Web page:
In its original form, economy was entirely defined by the boundaries of the house (oikos), distinct and separate from politics (polis). Economy ended when man (male, adult, free, non-manual workers) left the oikos and moved in to the polis. The oikos with its rules of management was the realm of the unequal hierarchy and the reign of women, while politics was that of men and relations between equals. Throughout antiquity and the pre-modern era, oikonomia has retained this domestic, practical, internal, and usually female meaning. Beginning in the eighteenth century, the noun 'economy' started to be accompanied by new adjectives: politics (Smith and Verri), civil (Genovesi and many others), public (Beccaria), social (many authors), national (Ortes). These adjectives were meant to emphasize that economy was no longer the administration of the house, and neither the “oikonomia of salvation” or the “Economic Trinity”, the other meaning of oikonomia widely used from the Church Fathers to modern times. The adjective political (and similar ones) has done much to qualify modern economics in relation to the ancient one. By fusing the economic with the political (political economy), two fields that had been separated for thousands of years, some typical categories of politics entered into the economy. But the strongest among all was the influence in the opposite direction, if we think of the force with which the language, rationality and economic logic are migrating from economics to politics, usually with rather dangerous effects. These include a strong tendency to read the whole of public life from the perspective of budgetary constraints, efficiency and economic cost-benefit, producing an unprecedented democratic dumping which is one of the most general and worrying cultural traits of our time.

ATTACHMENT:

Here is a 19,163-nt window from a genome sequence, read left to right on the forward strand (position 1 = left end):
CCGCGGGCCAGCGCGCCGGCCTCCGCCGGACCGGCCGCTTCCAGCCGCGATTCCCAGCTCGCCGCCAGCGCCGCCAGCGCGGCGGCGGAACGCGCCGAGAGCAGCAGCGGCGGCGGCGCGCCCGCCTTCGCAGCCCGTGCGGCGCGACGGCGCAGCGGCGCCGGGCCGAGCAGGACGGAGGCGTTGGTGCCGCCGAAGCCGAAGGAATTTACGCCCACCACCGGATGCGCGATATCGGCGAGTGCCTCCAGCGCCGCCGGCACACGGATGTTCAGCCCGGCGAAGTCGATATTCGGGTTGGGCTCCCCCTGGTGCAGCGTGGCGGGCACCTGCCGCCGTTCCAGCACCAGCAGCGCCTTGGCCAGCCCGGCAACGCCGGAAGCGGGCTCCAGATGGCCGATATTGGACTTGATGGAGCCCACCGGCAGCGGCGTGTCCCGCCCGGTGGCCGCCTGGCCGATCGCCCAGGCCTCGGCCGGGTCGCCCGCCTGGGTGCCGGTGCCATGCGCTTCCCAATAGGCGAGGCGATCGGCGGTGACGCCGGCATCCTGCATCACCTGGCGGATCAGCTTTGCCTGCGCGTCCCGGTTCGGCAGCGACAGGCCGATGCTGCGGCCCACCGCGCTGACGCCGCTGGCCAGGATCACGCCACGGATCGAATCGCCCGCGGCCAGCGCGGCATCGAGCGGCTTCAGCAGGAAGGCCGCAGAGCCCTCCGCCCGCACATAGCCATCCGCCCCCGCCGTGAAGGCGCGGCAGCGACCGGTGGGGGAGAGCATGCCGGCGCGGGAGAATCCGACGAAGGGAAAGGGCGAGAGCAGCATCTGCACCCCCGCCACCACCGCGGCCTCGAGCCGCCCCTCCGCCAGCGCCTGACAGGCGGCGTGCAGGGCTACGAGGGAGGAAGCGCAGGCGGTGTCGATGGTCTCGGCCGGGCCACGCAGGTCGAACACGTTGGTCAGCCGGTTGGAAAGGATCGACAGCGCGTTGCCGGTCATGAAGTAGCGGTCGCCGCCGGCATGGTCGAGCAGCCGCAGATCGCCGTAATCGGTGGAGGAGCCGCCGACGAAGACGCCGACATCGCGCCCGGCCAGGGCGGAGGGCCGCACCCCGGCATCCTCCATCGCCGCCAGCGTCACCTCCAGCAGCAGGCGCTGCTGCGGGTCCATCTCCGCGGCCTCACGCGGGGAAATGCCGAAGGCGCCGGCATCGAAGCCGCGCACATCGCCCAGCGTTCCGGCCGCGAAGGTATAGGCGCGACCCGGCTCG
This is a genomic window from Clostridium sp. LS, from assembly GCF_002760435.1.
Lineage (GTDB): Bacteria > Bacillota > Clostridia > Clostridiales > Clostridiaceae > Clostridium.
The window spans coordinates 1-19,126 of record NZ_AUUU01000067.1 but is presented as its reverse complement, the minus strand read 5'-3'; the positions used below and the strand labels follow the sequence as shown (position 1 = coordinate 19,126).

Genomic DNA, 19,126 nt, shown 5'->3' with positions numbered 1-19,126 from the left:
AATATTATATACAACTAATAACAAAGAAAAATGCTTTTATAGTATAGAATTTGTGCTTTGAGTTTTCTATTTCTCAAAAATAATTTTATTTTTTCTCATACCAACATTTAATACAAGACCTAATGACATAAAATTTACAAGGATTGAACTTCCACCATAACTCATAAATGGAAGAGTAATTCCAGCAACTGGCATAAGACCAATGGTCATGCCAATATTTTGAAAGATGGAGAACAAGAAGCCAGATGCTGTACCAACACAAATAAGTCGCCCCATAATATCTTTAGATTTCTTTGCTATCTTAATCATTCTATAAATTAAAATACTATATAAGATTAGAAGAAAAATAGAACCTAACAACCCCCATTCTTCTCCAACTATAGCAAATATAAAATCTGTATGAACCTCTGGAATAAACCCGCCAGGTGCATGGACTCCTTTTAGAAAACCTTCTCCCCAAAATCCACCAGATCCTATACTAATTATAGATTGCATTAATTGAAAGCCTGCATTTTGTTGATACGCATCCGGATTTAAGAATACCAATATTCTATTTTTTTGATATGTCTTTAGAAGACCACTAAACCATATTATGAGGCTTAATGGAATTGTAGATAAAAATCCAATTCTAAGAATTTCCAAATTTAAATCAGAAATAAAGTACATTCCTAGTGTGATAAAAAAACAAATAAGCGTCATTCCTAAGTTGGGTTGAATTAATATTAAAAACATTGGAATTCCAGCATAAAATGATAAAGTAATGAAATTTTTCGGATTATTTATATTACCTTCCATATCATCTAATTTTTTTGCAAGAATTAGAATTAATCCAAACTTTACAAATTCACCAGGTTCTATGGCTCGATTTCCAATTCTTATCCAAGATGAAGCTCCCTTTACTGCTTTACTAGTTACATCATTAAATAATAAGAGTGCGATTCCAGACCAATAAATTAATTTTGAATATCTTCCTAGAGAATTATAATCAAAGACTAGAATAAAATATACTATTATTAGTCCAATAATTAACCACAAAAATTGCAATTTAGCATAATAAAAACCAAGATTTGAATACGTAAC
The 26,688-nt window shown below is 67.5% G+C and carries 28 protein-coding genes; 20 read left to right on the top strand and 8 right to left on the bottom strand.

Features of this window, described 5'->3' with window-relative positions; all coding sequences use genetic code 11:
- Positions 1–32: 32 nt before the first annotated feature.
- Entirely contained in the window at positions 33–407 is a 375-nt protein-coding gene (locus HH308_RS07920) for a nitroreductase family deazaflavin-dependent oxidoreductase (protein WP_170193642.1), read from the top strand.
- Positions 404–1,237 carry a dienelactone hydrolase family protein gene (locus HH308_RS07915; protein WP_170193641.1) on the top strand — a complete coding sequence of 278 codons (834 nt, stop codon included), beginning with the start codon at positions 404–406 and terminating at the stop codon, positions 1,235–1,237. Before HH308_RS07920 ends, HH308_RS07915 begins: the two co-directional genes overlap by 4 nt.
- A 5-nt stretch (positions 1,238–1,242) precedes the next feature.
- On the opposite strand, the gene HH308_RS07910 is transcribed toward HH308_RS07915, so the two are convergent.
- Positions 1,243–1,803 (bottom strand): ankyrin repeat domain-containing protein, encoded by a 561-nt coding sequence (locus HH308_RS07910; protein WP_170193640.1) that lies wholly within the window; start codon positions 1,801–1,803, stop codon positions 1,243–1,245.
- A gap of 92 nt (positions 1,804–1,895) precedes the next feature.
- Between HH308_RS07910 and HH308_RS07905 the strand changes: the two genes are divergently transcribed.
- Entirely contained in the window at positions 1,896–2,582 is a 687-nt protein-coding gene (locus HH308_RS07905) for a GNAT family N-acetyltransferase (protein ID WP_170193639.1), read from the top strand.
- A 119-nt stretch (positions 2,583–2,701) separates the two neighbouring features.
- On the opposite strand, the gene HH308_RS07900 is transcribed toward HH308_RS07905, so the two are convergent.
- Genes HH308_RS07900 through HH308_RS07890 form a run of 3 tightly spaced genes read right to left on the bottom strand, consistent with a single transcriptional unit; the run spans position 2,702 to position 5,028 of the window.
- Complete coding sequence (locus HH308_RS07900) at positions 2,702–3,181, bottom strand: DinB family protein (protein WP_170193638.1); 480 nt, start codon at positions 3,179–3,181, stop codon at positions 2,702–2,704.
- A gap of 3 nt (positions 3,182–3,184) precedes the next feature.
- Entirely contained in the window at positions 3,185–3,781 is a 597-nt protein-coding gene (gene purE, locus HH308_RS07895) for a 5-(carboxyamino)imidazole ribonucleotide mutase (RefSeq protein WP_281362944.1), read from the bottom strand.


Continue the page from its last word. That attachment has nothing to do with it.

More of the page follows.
But there is a second crucial element on which much more collective and political reflection is needed. The contamination between economics and politics has not brought with it a public or political centrality of women which was originally associated with the oikonomia. Instead, we have continued to think of ‘home’ as the reign of the feminine and domestic economy; while the economy, turning political and public in its theoretical principles and anthropological axioms has been deprived of the woman and her specific view of the world and the living beings - with serious and undervalued consequences.